The past three weeks have been nothing short of unbelievable and that adjective does not even seem adequate. The COVID-19 pandemic has undoubtedly challenged us—our leaders, businesses, workers and economy. The severity of the very fluid situation changed hourly, shifting to daily. In a short period of time, the way we learn, conduct business and live our lives were all disrupted.
This has and will continue to be a challenging time. Business leaders had to reinvent their entire business models with little to no notice. Leaders face unchartered territory, shifting regulation, difficult decisions, and the fear of maintaining the livelihood of their business and retaining the jobs for their employees with fewer customers. Thousands of workers, who are like family, have taken pay cuts or have lost their jobs altogether for an unknown amount of time.
However, amid this time of uncertainty and change, I have seen resiliency, adaptation, ingenuity, compassion and unity in its truest, most authentic form. Locals have rallied around efforts to support our local businesses and non-profit organizations. Manufacturers have shifted their production to retain their talented workforce, while filling a critical need of personal protective equipment for medical professionals on the front lines of fighting this epidemic. Retailers, arts/culture organizations, restaurants, gyms/fitness businesses have taken a hard pivot into the digital space – offering online ordering, Facebook live sales, DIY at-home projects, educational content, and more. Local, state, and federal lawmakers have worked to create bipartisan legislation to provide much needed aid for hardworking Americans and businesses of all size. I have seen neighbors serving neighbors –providing food for students in need, displaying teddy bears or hearts in their windows as a sign of hope, and going to the grocery store for the immunocompromised and elderly.
These examples are a mere sampling of the adaptation and kindness that has occurred, but they are indicative of our very nature — the definition of who we are as Americans. From the Miracle of Hickory during the devastating polio epidemic, to the Great Recession, within more recent memory, our community time and time again has pulled together, hunkered down, and has emerged bruised, but not defeated. The COVID-19 economic disruption will be no different.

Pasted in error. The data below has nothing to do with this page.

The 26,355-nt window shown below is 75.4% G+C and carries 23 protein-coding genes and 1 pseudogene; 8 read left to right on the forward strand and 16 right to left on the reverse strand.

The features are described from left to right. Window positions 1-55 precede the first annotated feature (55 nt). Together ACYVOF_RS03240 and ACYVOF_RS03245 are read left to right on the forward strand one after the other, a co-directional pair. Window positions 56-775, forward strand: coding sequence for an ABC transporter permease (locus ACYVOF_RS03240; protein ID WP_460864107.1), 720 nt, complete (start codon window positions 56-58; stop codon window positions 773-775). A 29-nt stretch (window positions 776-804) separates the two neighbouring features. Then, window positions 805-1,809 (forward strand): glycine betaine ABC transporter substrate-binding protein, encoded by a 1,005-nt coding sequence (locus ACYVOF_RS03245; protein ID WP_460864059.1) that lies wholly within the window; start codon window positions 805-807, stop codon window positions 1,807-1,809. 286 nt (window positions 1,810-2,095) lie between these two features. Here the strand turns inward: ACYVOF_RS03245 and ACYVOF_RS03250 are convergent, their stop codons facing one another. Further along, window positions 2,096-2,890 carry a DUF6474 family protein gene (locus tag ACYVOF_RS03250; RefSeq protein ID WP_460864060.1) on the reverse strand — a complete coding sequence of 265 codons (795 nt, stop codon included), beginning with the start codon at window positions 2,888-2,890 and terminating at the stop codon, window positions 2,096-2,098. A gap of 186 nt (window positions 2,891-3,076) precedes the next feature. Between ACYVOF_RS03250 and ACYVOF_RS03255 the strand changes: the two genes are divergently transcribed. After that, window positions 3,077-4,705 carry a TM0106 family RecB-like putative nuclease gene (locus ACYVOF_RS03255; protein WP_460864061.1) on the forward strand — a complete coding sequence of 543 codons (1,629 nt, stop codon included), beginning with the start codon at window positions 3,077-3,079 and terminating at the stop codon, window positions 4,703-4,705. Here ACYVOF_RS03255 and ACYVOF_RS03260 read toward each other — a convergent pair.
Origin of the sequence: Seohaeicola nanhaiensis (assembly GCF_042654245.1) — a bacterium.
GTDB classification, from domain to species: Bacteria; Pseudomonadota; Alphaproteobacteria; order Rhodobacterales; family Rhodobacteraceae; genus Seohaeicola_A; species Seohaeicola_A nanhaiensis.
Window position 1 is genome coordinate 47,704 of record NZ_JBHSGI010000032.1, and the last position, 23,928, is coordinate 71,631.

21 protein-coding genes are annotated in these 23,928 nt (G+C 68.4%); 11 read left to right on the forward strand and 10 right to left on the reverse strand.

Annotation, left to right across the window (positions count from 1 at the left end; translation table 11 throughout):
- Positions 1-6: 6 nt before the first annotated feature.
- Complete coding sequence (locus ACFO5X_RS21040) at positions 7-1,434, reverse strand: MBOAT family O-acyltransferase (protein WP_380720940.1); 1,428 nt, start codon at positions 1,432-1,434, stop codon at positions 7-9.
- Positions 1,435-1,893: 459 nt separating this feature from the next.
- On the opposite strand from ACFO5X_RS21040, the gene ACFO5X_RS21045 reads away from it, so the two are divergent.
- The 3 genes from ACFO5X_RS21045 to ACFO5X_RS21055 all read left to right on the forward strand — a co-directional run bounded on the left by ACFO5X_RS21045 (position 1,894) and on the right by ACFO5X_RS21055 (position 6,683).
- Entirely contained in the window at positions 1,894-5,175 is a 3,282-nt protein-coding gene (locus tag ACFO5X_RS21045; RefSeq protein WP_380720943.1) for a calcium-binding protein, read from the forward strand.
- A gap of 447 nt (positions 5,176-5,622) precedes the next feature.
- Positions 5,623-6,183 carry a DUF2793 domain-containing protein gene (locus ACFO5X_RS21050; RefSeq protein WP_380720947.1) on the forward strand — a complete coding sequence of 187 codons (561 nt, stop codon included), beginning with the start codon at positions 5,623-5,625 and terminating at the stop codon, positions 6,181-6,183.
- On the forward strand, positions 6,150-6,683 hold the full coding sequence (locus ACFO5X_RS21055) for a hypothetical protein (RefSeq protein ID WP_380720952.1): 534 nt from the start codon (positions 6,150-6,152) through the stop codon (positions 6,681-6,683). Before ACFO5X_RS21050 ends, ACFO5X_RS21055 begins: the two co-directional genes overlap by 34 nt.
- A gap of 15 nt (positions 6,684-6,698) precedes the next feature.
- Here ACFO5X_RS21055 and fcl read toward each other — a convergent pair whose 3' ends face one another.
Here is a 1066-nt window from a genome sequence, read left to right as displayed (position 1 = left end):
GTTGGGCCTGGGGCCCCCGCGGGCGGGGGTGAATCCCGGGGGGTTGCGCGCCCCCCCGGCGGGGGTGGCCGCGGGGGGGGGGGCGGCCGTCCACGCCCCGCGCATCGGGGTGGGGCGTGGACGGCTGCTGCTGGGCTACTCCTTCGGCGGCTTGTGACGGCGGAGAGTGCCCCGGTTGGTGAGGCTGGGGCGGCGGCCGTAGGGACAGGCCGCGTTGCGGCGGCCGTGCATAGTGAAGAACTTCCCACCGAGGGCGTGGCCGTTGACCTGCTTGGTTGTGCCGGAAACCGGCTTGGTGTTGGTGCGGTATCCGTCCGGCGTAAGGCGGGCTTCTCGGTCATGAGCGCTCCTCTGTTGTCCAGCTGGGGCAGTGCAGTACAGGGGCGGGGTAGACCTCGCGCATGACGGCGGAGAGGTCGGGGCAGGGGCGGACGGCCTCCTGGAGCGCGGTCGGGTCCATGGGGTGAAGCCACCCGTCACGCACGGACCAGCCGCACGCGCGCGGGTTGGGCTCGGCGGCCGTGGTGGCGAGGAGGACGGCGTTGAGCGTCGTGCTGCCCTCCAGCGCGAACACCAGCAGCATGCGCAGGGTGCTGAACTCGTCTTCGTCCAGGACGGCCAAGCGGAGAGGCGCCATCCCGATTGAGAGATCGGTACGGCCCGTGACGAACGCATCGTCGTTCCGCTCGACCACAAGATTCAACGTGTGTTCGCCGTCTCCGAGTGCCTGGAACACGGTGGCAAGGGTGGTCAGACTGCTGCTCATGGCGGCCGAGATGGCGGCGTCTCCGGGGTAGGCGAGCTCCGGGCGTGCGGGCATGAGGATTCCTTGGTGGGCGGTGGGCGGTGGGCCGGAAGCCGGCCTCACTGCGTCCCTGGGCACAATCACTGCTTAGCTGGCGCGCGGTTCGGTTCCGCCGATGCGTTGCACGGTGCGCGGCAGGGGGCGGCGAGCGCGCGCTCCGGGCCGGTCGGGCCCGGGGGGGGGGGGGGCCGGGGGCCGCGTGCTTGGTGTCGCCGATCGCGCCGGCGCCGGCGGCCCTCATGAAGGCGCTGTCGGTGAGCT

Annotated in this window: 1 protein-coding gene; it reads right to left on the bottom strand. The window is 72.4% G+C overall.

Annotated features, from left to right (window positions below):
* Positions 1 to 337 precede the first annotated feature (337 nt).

Our communities’ health and well-being are our top priority. Our neighbors’ lives are at risk and we cannot afford to overwhelm our healthcare infrastructure. Our government leaders have had to make some tough choices to flatten the curve. We must withstand these temporary setbacks, all while doing our part to protect our families, co-workers, and neighbors.
It continues to be an honor to serve in this role on your behalf every day. Regardless of the IRS definition, I believe that all businesses are “essential:”
You make up our local economy, bringing personality to our cities and towns.
You create a place to belong, to connect, to celebrate. and to cultivate a new relationship.
You are the familiar face mixing up our favorite cocktail or the server who makes you smile by remembering your name.
You are the retailer who pays attention to every detail — from your front window display to your thoughtfully selected merchandise.
You provide opportunity, a second chance, a means of supporting a family, and the hope and promise of a better future.
You make and sell products that improve the lives of humanity across our region, country and the globe.
You have sacrificed for incremental growth, have faced tough decisions, and have seen seasons of success and set back.
You are stylists, therapists, and self-care professionals who have mastered your craft to provide needed rest, healing, enhanced confidence, or even a listening ear, to your clients.
You give our communities vibrancy, energy, and attraction.
You are essential….and we need you.
The United Regional Chamber of Commerce is your partner, sounding board, and advocate. We are in this with you.
Working for Business,
Jack Lank, IOM President and CEO
The United Regional Chamber of Commerce